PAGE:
Monday, June 8, 2015

Bees and gods

I have been reading books about bees, especially bumblebees. This has made me far more attentive to them and excited by their presence. Seeing a bumblebee in my yard was not formerly an event with the thrilling significance of seeing a cat or a raccoon, but suddenly now it is. One of those giant, tiny beasts comes trundling about the flowers of our weeds, and I am delighted and fully engaged. I think it helps too that my vague uneasiness about a bumblebee stinging me is almost entirely gone. The author of A Sting in the Tale: My Adventures With Bumblebees says bumblebees are very non aggressive and, it turns out, I simply believe him. Suddenly I am finding bumblebees to be downright friendly.

This bumblebee interest has also made me far more aware of the pollination process and has me looking at flowers in new ways too. Walking through my neighborhood yesterday I saw a fantastic flower in bloom, a great saucer of white petals all full of a lovely yellow forest of pistils and stamens in the middle. I thought, what a glorious thing, what a feast for the little ones, what a brilliant invention of propagation! I mean, there are all these plants, all over the world, nearly all of them unable to walk around, relying on wind and luck to make children, casting their hopes and dreams a few hundred paltry feet at the absolute best, when, suddenly, somewhere, the flower appears. The flower goes into collaboration with insects, bees. It provides food in exchange for travel privileges. Everyone benefits! It's lovely.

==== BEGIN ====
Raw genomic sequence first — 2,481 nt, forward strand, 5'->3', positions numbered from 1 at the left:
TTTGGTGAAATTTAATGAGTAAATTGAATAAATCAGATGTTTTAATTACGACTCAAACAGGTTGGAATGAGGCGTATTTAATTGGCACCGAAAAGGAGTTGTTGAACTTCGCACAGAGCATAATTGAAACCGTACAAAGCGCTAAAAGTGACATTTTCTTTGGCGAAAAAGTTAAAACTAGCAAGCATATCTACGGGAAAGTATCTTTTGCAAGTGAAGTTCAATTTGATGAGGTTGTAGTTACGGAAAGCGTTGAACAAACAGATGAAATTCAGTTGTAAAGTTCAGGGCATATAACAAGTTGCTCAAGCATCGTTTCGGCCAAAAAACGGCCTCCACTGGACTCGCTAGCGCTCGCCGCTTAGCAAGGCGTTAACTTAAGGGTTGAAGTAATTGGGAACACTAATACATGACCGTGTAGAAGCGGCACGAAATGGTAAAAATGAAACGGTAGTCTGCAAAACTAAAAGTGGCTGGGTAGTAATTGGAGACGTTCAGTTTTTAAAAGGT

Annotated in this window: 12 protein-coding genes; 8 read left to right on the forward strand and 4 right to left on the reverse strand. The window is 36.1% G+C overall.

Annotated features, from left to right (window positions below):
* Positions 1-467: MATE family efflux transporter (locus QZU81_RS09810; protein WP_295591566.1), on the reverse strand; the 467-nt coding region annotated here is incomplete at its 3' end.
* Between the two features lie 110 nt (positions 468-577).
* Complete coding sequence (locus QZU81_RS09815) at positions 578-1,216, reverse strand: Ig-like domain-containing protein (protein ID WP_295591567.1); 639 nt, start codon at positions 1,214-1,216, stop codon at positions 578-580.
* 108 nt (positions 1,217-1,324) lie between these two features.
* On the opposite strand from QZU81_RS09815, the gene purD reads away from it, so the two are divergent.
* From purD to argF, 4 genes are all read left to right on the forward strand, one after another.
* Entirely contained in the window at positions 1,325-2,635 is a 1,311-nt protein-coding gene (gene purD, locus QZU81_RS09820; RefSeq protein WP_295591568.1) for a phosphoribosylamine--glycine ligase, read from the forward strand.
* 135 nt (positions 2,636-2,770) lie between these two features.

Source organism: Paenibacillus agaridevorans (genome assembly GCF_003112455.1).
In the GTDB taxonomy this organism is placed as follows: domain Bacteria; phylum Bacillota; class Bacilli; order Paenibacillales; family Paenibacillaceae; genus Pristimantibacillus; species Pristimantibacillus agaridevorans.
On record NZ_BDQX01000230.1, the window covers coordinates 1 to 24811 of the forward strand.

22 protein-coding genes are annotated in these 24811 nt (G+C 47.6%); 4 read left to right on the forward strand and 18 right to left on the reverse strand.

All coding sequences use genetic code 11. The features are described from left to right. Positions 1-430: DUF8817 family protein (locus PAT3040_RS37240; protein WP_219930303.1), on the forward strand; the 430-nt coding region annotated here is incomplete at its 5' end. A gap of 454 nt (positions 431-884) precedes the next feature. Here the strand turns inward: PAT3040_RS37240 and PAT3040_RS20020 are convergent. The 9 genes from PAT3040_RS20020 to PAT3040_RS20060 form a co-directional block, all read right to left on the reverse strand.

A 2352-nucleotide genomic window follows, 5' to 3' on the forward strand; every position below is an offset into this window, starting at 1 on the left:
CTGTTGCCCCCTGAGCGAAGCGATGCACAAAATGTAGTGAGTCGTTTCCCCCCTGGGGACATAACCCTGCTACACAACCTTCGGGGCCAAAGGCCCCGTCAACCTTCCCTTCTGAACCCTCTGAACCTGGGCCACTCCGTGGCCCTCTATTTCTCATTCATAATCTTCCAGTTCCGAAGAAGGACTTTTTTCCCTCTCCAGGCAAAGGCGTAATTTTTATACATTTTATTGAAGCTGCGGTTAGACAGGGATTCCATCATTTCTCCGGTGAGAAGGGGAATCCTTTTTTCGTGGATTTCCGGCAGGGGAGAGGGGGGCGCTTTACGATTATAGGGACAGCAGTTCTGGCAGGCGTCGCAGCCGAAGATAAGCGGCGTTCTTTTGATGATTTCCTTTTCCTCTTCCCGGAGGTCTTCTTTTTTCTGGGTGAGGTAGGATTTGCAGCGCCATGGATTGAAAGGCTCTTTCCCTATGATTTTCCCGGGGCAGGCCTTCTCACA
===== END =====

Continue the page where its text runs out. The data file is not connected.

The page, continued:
Reflecting on this modern pollination, all done with especially beautiful and fanciful creatures (flowers, bumblebees, hummingbirds!), I thought: If the gods had stopped here, if this was the full model for all the operating of life and the universe, all my dissent would cease. I would be religious in the deepest sense, an acolyte, a creature of pure wonderment and praise. I would say "God is great" and "God is good." I would not hesitate in my adulation of the endless wisdom of the world. I would not mock God's secret plan because God's plan would not be secret. It would be laid bare and unassailable, complete and endlessly radiant.

But alas, the gods do not, or God does not, stop at the inventions of pollination and rainbows. With bumblebees things go dark quickly. Assorted bumblebee parasites invade hives and implant larvae in the bees themselves that then eat their way out of the bee, exploding from the inside. There are varieties of bees that even specialize in this. There is no shortage of disease, death, and attack. Infanticide is a ready part of bumblebee life too as sisters compete with each other for motherhood. The kindly bumblebee can be a killer too.

And so I write my blog in opposition, because some religious figure must do so, some theology must look at science, competition, animals exploding from other, eaten alive animals, at the gods' twisted invention of the living nightmare, and say:

The world is a master class in complete systems, a wonder of moving parts. It is full of fascinations and endless genius, beauty and terror. And it is everything, immutable, beyond us. But if it was made by anyone, that being has a cold heart. And you have no responsibility to worship. Indeed the impulse should be resisted. We are here to fight the gods, for they give and they take and, most of all, they are wanton. The gods have no secret plan. We cannot make the Universe better. But here is faith for you:

Somewhere it has to be possible.

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